Denosumab and delay of onset of bone metastasis

The full data on the use of denosumab to delay the onset of bone metastasis in men with high-risk, progressive, non-metastatic, castration-resistant prostate cancer (CRPC) were published on line yesterday in The Lancet. We originally reported the results of this trial as presented at the annual meeting of the American Urological Association (AUA) in May this year.

The article by Smith et al. does not appear to provide any new information by comparison with the original data presented at the AUA. The major outstanding question is whether the U.S. Food & Drug Administration (FDA) will be willing to approve denosumab as an effective and safe treatment for the delay of onset of evident bone metastasis in men with non-metastatic CRPC. No drug has ever been approved for this indication.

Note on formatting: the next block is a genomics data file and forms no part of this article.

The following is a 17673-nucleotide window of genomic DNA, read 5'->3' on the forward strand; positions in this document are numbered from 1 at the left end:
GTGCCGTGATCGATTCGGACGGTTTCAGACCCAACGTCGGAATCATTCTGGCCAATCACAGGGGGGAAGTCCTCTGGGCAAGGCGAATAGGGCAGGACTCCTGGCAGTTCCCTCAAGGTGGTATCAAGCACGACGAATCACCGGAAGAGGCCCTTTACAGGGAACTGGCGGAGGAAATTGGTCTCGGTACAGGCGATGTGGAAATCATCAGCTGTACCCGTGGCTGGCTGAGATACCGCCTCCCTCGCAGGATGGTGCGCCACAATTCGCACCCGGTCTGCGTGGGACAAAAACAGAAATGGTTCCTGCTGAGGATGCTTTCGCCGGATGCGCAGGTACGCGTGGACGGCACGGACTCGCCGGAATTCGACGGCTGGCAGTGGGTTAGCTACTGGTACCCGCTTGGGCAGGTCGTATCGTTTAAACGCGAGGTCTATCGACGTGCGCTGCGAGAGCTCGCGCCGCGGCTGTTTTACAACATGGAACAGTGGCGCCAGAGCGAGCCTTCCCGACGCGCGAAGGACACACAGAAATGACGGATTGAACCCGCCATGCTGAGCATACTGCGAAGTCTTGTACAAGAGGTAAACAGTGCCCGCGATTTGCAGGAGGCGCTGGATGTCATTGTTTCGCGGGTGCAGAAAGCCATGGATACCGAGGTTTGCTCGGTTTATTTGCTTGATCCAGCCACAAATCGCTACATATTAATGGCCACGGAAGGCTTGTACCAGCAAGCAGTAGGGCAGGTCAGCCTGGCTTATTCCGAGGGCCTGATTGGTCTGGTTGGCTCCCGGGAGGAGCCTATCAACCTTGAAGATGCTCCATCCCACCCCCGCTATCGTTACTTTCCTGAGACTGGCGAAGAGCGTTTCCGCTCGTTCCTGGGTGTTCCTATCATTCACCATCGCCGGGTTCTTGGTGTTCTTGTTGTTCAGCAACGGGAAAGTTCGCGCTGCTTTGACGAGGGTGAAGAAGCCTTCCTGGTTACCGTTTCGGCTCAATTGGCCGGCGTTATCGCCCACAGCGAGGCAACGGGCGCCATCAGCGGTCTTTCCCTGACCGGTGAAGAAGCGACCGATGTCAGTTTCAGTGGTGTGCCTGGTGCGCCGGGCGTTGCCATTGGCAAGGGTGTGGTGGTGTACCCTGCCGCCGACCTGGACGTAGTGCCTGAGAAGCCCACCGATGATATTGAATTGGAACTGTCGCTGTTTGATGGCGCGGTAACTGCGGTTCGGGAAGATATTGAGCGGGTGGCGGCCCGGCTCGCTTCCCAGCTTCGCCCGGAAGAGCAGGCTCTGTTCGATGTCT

There are no data to show that the delay in onset of bone metastasis in patients of this type is associated with a related prostate cancer-specific or all-cause survival benefit. In this trial, men in the denosumab arm of the study were taken off denosumab therapy when evident metastases could be observed. It is not known whether keeping these men on denosumab might have resulted in any form of survival benefit. Furthermore, it might be difficult to carry out a trial today that could isolate a survival benefit associated with denosumab given the effects of all the other approved and investigational therapies that are now being utilized in men with metastatic CRPC.

The FDA is expected to make a decision whether to approve denosumab for the prevention of evident bone metastases in men with non-metastatic CRPC on or before April 26, 2012.

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